Our study also has several strengths. First, this large sample of BE consisted of all newly diagnosed consecutive patients seen by the same investigator over two decades. Secondly, strict and consistent criteria were used throughout the study period to make the formal diagnosis of BE. This was based on positive histopathology on two consecutive occasions as well as endoscopic findings. Furthermore, the fact that a single endoscopist recorded the measurement throughout the study period minimizes bias related to observer variability. Thirdly, several analyses were conducted to adjust for the possible confounding by the time of diagnosis; which could reflect medication prescription practices, and for demographic features, which could also be associated with difference in health care seeking behaviour. The significant inverse association persisted in multivariate regression analyses that adjusted for several strata of time of diagnosis as well as important demographic features. However, residual confounding might have been present, as we did not control for potentially important variables such as the duration and severity of GERD symptoms, the presence or length of hiatus hernia, or the use of other medications.

It is controversial whether or not in the individual patients there is progression or regression between the different disorders attributed to GERD (non-erosive disease, erosive oesophagitis, oesophageal strictures, BE). There are several epidemiological and clinical features that suggest lack of significant progression from one form of GERD to the other.15–17 Those who develop the most severe form of disease (e.g. erosive oesophagitis or BE) usually present to medical attention with these conditions, rather than presenting with no gross oesophageal damage and gradually developing erosive oesophagitis that finally culminates in BE. However, the information supporting this scheme mostly predates the use of PPIs. The use of profound acid suppression such as that produced by PPIs has the potential of modifying the clinical course of GERD. For example, acid suppression has also been shown to effectively prevent the recurrence of erosive oesophagitis and/or oesophageal strictures.18–19 Anecdotal observations also indicate that the incidence of new oesophageal peptic strictures is declining in recent times. In a study of patients with normalization of intraoesophageal pH, acid suppression has been shown to decrease markers of cellular proliferation, e.g. proliferating cell nuclear antigen (PCNA) and increase markers of differentiation, e.g. villin expression in BE tissue. In the same study, patients with persistently pathological intraoesophageal acid reflux had no change in PCNA or villin expression.20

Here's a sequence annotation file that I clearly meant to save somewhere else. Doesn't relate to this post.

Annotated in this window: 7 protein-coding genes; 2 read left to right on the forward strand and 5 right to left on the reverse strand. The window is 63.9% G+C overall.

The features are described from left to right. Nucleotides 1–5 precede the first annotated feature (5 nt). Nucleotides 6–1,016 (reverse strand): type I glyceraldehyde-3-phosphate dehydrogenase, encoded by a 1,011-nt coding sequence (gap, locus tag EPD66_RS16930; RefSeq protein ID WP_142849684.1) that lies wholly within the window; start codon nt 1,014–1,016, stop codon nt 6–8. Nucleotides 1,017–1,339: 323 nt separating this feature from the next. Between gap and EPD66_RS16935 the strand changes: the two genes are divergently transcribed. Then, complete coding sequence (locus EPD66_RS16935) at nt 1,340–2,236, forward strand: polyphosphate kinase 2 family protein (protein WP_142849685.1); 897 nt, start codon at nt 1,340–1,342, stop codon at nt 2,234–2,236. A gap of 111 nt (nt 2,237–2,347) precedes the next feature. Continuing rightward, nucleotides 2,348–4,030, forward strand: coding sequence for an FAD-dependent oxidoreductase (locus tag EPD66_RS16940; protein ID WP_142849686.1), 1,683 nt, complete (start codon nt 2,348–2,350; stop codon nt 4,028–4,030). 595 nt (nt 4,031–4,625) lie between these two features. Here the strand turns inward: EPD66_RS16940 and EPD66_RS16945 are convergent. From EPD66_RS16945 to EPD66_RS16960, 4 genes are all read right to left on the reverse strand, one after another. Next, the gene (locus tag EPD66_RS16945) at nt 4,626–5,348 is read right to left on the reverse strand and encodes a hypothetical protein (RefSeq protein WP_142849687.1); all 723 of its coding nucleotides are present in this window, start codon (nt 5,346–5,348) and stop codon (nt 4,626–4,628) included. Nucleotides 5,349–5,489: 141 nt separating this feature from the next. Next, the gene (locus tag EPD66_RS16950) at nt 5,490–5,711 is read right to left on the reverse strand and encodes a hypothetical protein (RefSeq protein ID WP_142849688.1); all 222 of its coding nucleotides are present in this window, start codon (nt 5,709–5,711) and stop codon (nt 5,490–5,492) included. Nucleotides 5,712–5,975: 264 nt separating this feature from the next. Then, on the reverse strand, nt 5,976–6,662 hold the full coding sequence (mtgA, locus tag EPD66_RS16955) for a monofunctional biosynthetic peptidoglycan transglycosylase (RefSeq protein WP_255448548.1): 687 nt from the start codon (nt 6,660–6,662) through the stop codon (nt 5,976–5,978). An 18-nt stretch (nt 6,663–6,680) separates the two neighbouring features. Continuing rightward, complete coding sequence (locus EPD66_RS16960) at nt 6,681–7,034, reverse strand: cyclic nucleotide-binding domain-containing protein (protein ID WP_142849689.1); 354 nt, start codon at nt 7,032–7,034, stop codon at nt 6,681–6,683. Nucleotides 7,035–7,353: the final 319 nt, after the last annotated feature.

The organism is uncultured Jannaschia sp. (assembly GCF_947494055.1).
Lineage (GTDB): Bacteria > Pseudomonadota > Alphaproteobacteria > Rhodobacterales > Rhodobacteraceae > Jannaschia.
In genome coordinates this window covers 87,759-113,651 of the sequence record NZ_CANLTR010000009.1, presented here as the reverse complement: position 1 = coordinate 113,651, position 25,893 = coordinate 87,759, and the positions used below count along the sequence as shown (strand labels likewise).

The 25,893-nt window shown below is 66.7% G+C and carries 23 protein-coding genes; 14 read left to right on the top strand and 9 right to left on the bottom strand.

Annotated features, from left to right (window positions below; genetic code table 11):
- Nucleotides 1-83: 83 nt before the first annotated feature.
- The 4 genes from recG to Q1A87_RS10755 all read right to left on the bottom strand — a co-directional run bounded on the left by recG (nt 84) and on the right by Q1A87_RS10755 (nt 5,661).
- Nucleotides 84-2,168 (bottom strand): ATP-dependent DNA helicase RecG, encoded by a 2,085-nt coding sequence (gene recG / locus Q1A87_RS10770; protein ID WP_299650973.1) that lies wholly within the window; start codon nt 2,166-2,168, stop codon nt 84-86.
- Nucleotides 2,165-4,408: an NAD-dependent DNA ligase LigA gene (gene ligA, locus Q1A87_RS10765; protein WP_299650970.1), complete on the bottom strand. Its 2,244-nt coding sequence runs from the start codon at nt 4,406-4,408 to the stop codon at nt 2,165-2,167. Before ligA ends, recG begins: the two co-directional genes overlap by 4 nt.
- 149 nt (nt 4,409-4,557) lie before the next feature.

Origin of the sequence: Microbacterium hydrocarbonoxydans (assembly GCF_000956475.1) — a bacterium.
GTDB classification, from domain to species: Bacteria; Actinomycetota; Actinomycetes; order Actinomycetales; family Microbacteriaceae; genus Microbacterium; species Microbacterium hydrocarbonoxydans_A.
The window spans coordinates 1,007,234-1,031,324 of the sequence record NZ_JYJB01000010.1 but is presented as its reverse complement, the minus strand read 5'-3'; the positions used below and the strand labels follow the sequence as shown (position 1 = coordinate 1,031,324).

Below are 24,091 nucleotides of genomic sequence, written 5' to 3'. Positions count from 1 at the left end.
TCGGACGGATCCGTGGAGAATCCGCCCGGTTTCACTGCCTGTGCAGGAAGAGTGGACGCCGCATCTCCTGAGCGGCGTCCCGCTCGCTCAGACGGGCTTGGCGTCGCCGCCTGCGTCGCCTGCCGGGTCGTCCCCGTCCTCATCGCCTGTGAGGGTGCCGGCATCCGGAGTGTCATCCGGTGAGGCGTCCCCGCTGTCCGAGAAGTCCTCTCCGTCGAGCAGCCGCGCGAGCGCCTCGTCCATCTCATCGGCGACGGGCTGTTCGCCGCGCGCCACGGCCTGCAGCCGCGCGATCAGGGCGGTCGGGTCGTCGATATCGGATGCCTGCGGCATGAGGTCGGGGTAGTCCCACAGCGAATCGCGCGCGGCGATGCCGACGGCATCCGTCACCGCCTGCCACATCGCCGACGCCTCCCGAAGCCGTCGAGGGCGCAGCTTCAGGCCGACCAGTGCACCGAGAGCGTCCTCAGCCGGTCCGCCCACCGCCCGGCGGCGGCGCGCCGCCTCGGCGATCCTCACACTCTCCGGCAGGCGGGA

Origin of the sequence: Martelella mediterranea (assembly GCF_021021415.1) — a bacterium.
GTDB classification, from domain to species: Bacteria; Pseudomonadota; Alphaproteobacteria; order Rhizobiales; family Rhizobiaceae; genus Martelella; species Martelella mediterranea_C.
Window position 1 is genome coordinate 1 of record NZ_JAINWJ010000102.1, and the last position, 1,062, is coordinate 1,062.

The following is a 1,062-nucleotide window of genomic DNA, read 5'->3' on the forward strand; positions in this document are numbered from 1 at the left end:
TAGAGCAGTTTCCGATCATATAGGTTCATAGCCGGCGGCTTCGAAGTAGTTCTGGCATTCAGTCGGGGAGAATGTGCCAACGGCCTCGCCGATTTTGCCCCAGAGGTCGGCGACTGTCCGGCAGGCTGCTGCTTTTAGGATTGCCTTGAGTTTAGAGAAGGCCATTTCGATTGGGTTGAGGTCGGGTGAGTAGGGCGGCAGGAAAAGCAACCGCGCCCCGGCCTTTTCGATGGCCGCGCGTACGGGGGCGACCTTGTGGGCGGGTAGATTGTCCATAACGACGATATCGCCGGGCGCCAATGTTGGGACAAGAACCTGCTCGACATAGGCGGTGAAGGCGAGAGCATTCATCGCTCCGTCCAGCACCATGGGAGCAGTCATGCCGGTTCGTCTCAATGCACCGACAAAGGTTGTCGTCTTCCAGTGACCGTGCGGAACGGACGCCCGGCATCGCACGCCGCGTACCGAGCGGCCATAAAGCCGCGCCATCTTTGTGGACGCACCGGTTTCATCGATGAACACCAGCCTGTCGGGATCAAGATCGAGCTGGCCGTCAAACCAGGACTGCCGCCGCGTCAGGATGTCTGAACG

If validated, the inverse relation between antireflux therapy and the length of BE counters the concept of antisecretory therapy increasing the risk of oesophageal adenocarcinoma; there being at least a trend for longer BE being associated with a greater likelihood of cancer.4 It also provides a rationale for aggressive therapy of GERD. However, future studies are needed to confirm these findings.

References

  1. Top of page
  2. Summary
  3. Background
  4. Methods
  5. Statistical analyses
  6. Results
  7. Discussion
  8. Acknowledgement
  9. References